The founder of Dopamine Books is as unapologetically authentic as the press she has created. The author of over twenty books for adults and children, Michelle Tea and her books have made waves for their candid approach to taboo topics. Her first book (cited above) openly discussed her immersion in goth culture and her experience as a sex worker in San Francisco. Similarly, her award-winning book, Valencia, delved into the life of a young lesbian poet living in San Francisco, and one of her most popular how-to books, Modern Tarot, has acquired a cult following in its instructional approach to controversial tarot card reading.


Beyond her success as a writer, she is also a longstanding queer activist and organiser of literary events, having long made it her mission to increase visibility for queer artists. Prior to her work in publishing, Tea founded RADAR Productions and, as the Executive Director of the literary non-profit, ran a monthly reading series in San Francisco, organised an accessible queer retreat to Yucatan and started a globally successful children’s literary event, “Drag Queen Story Hour.” She is also well-established in publishing, having founded Sister Soul imprint at City Lights Press in 2012 and launching Amethyst Editions, a queer imprint at the Feminist Press, only four years later.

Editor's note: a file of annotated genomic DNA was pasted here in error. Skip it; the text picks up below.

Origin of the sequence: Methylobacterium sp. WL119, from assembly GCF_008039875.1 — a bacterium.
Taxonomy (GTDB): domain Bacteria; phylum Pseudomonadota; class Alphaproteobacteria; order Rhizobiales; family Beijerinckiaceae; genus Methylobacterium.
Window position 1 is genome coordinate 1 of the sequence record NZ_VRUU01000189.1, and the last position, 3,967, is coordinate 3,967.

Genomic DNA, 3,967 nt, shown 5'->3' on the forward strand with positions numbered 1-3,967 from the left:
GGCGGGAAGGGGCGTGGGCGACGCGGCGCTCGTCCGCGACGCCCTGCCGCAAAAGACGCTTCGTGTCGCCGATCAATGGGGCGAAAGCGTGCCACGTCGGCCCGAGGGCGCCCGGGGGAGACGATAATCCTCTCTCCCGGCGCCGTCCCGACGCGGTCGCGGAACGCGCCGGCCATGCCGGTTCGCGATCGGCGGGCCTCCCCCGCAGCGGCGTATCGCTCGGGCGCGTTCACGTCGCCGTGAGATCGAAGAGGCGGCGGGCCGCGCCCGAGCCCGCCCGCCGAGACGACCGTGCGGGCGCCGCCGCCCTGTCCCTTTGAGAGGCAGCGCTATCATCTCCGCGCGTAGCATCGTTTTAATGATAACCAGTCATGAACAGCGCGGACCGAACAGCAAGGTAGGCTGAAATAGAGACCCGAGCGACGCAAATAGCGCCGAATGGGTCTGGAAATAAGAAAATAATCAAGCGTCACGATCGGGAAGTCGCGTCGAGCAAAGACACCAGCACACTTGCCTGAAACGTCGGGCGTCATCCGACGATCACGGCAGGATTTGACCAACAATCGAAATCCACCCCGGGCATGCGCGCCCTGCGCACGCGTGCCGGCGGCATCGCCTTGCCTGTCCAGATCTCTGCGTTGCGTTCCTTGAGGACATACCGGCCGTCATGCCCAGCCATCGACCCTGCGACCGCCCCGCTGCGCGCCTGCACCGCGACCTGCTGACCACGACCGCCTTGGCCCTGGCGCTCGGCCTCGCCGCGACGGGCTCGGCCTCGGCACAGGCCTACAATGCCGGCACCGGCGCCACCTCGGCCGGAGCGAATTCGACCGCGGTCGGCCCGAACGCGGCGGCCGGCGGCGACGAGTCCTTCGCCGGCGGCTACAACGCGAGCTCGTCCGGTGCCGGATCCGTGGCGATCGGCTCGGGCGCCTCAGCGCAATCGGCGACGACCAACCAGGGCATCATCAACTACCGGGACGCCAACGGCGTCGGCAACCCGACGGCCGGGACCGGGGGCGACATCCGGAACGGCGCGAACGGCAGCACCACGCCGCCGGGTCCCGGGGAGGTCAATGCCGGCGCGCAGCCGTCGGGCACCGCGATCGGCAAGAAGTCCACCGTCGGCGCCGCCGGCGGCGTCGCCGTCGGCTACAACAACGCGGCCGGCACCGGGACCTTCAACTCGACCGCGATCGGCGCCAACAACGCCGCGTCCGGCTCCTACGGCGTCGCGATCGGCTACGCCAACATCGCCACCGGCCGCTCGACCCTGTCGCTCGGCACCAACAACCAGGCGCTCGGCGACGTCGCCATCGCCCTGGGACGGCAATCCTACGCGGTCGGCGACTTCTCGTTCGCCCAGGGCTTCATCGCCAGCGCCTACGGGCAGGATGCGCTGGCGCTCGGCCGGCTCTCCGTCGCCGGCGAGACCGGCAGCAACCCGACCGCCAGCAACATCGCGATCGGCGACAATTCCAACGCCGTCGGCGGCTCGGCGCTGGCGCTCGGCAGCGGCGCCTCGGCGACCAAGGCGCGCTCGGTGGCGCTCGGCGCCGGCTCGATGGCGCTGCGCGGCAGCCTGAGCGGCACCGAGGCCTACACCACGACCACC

​​Founder Michelle Tea states that her long-term goal for Dopamine is “to have this press sustain itself so we’re less reliant upon the generosity of others.” Due to this, they have incorporated a different kind of business model where writers are paid a starting commissioning fee without immediate expectation of repayment and can opt to be paid 10% of the retail price for every copy sold. The offer and environment can be especially attractive to first-time or experimental authors who may have a hard time pitching their book to bigger publishing houses, with the added benefit of their work not getting overshadowed by bestsellers. Many of the current writers slated to contribute say that Tea’s work in the queer space and dedication to this project is what inspired them to publish under Dopamine. Debut authors Clement Goldberg and Vera Blossom attribute their decision to the comfort Dopamine offers in how their stories will be handled. They can do so freely without having to package their work a certain way or worry about censorship. Shawn Stewart Ruff, winner of the Lambda Literary Award for debut fiction, believes that the right to artistic freedom and community are most important to him – which Dopamine fully embodies.